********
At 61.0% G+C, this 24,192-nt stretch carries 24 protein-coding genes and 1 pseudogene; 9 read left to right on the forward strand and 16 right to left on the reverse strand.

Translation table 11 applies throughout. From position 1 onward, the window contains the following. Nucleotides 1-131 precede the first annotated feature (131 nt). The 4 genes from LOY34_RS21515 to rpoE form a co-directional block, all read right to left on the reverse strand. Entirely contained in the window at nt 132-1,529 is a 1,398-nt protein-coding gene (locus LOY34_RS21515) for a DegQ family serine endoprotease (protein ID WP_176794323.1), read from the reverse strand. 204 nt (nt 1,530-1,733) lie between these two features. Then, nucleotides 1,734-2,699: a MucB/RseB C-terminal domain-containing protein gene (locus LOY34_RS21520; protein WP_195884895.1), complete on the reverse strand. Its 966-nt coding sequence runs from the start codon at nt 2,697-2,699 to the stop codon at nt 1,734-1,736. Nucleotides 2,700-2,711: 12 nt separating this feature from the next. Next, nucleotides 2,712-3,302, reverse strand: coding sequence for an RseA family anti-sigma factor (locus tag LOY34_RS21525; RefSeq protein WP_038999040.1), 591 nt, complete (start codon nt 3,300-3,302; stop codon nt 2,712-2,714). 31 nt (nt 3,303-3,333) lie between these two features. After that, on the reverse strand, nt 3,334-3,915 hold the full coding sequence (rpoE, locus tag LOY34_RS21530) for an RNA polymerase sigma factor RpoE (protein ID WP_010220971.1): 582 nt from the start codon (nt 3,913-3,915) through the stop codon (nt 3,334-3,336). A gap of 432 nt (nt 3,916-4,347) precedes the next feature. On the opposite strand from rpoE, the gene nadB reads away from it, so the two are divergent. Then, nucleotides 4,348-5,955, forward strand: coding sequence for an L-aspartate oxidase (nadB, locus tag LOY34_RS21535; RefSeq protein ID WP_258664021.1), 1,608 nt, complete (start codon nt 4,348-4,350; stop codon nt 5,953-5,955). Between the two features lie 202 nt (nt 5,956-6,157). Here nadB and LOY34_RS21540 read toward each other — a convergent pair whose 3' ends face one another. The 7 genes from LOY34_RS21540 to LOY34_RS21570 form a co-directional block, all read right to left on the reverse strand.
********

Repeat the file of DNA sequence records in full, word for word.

At 61.0% G+C, this 24,192-nt stretch carries 24 protein-coding genes and 1 pseudogene; 9 read left to right on the forward strand and 16 right to left on the reverse strand.

Translation table 11 applies throughout. From position 1 onward, the window contains the following. Nucleotides 1-131 precede the first annotated feature (131 nt). The 4 genes from LOY34_RS21515 to rpoE form a co-directional block, all read right to left on the reverse strand. Entirely contained in the window at nt 132-1,529 is a 1,398-nt protein-coding gene (locus LOY34_RS21515) for a DegQ family serine endoprotease (protein ID WP_176794323.1), read from the reverse strand. 204 nt (nt 1,530-1,733) lie between these two features. Then, nucleotides 1,734-2,699: a MucB/RseB C-terminal domain-containing protein gene (locus LOY34_RS21520; protein WP_195884895.1), complete on the reverse strand. Its 966-nt coding sequence runs from the start codon at nt 2,697-2,699 to the stop codon at nt 1,734-1,736. Nucleotides 2,700-2,711: 12 nt separating this feature from the next. Next, nucleotides 2,712-3,302, reverse strand: coding sequence for an RseA family anti-sigma factor (locus tag LOY34_RS21525; RefSeq protein WP_038999040.1), 591 nt, complete (start codon nt 3,300-3,302; stop codon nt 2,712-2,714). 31 nt (nt 3,303-3,333) lie between these two features. After that, on the reverse strand, nt 3,334-3,915 hold the full coding sequence (rpoE, locus tag LOY34_RS21530) for an RNA polymerase sigma factor RpoE (protein ID WP_010220971.1): 582 nt from the start codon (nt 3,913-3,915) through the stop codon (nt 3,334-3,336). A gap of 432 nt (nt 3,916-4,347) precedes the next feature. On the opposite strand from rpoE, the gene nadB reads away from it, so the two are divergent. Then, nucleotides 4,348-5,955, forward strand: coding sequence for an L-aspartate oxidase (nadB, locus tag LOY34_RS21535; RefSeq protein ID WP_258664021.1), 1,608 nt, complete (start codon nt 4,348-4,350; stop codon nt 5,953-5,955). Between the two features lie 202 nt (nt 5,956-6,157). Here nadB and LOY34_RS21540 read toward each other — a convergent pair whose 3' ends face one another. The 7 genes from LOY34_RS21540 to LOY34_RS21570 form a co-directional block, all read right to left on the reverse strand.